I grew up amidst coffee drinkers. My mother was Head Coffee drinker because she didn’t just love having her cup of coffee. She loved everything coffee. Coffee milk, coffee ice cream, coffee-flavored cakes and cookies. She began the morning with a few cups of coffee, to jump-start her day, then eased down by adding more and more milk until it was officially coffee milk.
As a kid, I didn’t like the taste of coffee. Which my mother could not comprehend. There were so many things about me she could not understand. Like how come I couldn’t sew, crochet, knit, sculpt, hook rugs, or play ice hockey. And why I didn’t love coffee.
It turned out, I would eventually love coffee, but not until later. The rest of it? Nope, sorry.
I went to live in Israel when I was 30. Everywhere in the middle east, coffee is The Brew That Is True. It isn’t only that everyone lives from one caffeine fix to the next. Coffee is ceremonial. Coffee is how you welcome guests.
This is how it works. As long as the coffee continues, you are welcome. When tea is served, say your good byes and go home. If you are in an Arab household (or the household of anyone who observes Arab or Bedouin customs), this is important to know.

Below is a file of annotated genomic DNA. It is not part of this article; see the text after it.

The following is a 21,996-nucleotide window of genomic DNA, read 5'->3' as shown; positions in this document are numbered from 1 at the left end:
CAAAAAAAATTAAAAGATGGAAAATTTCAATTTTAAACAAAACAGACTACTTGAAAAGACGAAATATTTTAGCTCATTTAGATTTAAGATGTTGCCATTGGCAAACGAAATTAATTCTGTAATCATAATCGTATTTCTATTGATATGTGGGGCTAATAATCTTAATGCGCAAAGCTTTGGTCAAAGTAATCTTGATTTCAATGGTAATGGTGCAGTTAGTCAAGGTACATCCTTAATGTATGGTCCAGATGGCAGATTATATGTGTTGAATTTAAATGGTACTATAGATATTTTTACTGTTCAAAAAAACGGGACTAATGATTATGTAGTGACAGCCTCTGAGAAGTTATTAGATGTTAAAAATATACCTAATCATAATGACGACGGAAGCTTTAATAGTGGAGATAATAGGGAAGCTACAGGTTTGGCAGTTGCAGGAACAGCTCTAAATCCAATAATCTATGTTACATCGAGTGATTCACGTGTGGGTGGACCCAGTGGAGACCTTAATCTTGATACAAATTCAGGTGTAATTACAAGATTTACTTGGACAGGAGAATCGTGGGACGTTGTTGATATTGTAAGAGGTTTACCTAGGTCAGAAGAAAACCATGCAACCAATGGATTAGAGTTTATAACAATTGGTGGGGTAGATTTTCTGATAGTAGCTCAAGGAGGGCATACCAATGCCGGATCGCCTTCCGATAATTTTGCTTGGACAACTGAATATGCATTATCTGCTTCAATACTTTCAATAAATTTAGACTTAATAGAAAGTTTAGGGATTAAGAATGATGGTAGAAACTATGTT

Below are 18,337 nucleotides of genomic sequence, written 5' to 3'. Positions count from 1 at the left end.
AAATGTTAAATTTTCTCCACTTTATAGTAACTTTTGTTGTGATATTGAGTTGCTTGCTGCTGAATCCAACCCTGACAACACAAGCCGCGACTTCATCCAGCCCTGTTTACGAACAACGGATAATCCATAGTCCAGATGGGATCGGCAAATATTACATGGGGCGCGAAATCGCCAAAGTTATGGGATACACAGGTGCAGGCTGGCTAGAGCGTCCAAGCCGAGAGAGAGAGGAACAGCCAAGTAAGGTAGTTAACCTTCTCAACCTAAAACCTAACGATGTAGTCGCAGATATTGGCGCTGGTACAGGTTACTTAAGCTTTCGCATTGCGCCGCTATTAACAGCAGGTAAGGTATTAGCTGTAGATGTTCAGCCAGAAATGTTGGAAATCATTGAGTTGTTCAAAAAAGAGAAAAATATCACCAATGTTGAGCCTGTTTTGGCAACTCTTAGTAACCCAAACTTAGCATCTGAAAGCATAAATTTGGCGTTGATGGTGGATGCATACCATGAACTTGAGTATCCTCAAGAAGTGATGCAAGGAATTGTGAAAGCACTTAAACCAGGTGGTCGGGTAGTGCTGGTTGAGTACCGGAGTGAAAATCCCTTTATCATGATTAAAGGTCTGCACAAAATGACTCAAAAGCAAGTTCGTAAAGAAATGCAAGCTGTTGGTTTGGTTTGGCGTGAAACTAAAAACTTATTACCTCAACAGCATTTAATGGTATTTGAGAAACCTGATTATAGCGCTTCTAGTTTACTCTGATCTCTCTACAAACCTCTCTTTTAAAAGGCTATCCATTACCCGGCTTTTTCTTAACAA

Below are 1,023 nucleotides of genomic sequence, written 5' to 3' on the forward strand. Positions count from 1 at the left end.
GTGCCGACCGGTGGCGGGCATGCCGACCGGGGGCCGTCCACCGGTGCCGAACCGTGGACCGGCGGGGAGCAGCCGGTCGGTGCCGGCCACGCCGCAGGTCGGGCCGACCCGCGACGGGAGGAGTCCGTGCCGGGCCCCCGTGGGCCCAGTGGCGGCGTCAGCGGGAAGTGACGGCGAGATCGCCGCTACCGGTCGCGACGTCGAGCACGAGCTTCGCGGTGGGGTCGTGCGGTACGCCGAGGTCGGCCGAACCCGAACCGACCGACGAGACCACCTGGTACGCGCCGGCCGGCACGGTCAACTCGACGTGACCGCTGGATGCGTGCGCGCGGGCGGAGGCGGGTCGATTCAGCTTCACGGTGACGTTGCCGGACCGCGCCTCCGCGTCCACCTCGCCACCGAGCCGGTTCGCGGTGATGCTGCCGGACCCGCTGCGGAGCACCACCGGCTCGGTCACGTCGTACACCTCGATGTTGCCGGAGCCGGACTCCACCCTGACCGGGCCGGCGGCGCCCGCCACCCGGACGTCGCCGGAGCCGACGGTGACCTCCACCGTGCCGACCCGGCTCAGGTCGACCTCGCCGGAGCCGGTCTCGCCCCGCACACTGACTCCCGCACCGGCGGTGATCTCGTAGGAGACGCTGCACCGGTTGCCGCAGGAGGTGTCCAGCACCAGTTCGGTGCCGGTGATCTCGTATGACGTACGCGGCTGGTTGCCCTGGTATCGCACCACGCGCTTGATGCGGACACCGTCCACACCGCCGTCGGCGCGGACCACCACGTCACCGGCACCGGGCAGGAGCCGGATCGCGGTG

Mediterranean boiled coffee, also known as Turkish coffee, Greek coffee, Armenian coffee, Arab coffee, Bedouin coffee … and who knows how many other names — with or without cardamom — is boiled in a special pot. A feenjon.
These little round pots come in many sizes. You put in whatever amount of coffee you want to serve, add enough water, usually a good dose of sugar, and bring to a boil. Remove from heat, boil to a rising again. After the third rising, serve. It’s an honor to get the froth.
This is very strong coffee. I don’t know whether it will put hair on your chest, but it will probably strip the paint from your car. It was the first coffee I really liked.
Shortly thereafter, I discovered Israeli “upside down” coffee which is a variation on a theme of café au lait. Eventually, I just loved any good coffee and still do. Because there’s something about coffee and nothing else hits that spot.
My day does not begin until I have consumed at least one big cup and I’m not ready to deal with reality until I’ve gotten half way through the second.
My brew is coffee.
My second choice? Some other version of coffee.
After that? How about a cappuccino?